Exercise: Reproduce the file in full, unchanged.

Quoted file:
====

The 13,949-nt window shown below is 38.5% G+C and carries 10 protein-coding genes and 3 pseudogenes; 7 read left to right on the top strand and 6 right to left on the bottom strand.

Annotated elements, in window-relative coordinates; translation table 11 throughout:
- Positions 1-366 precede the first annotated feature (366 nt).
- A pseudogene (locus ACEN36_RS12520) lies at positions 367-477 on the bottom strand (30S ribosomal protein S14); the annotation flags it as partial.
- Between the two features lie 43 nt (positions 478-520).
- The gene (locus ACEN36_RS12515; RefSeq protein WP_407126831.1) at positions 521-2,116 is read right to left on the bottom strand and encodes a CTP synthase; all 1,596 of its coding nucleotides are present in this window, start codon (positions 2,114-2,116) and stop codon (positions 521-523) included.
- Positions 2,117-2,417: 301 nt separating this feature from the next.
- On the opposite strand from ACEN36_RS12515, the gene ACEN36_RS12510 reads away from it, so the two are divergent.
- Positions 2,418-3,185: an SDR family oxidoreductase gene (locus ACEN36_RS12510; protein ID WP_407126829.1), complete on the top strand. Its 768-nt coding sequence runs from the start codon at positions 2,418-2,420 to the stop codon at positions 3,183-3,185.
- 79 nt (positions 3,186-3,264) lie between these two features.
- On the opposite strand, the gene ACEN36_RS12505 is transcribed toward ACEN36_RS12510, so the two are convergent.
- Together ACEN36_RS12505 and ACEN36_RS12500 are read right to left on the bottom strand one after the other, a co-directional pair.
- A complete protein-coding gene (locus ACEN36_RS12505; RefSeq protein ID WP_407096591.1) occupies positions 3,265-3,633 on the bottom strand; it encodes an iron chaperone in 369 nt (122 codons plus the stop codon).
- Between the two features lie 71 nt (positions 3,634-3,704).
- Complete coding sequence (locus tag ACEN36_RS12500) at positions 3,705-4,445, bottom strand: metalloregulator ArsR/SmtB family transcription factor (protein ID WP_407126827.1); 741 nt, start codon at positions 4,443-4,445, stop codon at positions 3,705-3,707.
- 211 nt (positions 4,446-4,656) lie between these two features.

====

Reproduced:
The 13,949-nt window shown below is 38.5% G+C and carries 10 protein-coding genes and 3 pseudogenes; 7 read left to right on the top strand and 6 right to left on the bottom strand.

Annotated elements, in window-relative coordinates; translation table 11 throughout:
- Positions 1-366 precede the first annotated feature (366 nt).
- A pseudogene (locus ACEN36_RS12520) lies at positions 367-477 on the bottom strand (30S ribosomal protein S14); the annotation flags it as partial.
- Between the two features lie 43 nt (positions 478-520).
- The gene (locus ACEN36_RS12515; RefSeq protein WP_407126831.1) at positions 521-2,116 is read right to left on the bottom strand and encodes a CTP synthase; all 1,596 of its coding nucleotides are present in this window, start codon (positions 2,114-2,116) and stop codon (positions 521-523) included.
- Positions 2,117-2,417: 301 nt separating this feature from the next.
- On the opposite strand from ACEN36_RS12515, the gene ACEN36_RS12510 reads away from it, so the two are divergent.
- Positions 2,418-3,185: an SDR family oxidoreductase gene (locus ACEN36_RS12510; protein ID WP_407126829.1), complete on the top strand. Its 768-nt coding sequence runs from the start codon at positions 2,418-2,420 to the stop codon at positions 3,183-3,185.
- 79 nt (positions 3,186-3,264) lie between these two features.
- On the opposite strand, the gene ACEN36_RS12505 is transcribed toward ACEN36_RS12510, so the two are convergent.
- Together ACEN36_RS12505 and ACEN36_RS12500 are read right to left on the bottom strand one after the other, a co-directional pair.
- A complete protein-coding gene (locus ACEN36_RS12505; RefSeq protein ID WP_407096591.1) occupies positions 3,265-3,633 on the bottom strand; it encodes an iron chaperone in 369 nt (122 codons plus the stop codon).
- Between the two features lie 71 nt (positions 3,634-3,704).
- Complete coding sequence (locus tag ACEN36_RS12500) at positions 3,705-4,445, bottom strand: metalloregulator ArsR/SmtB family transcription factor (protein ID WP_407126827.1); 741 nt, start codon at positions 4,443-4,445, stop codon at positions 3,705-3,707.
- 211 nt (positions 4,446-4,656) lie between these two features.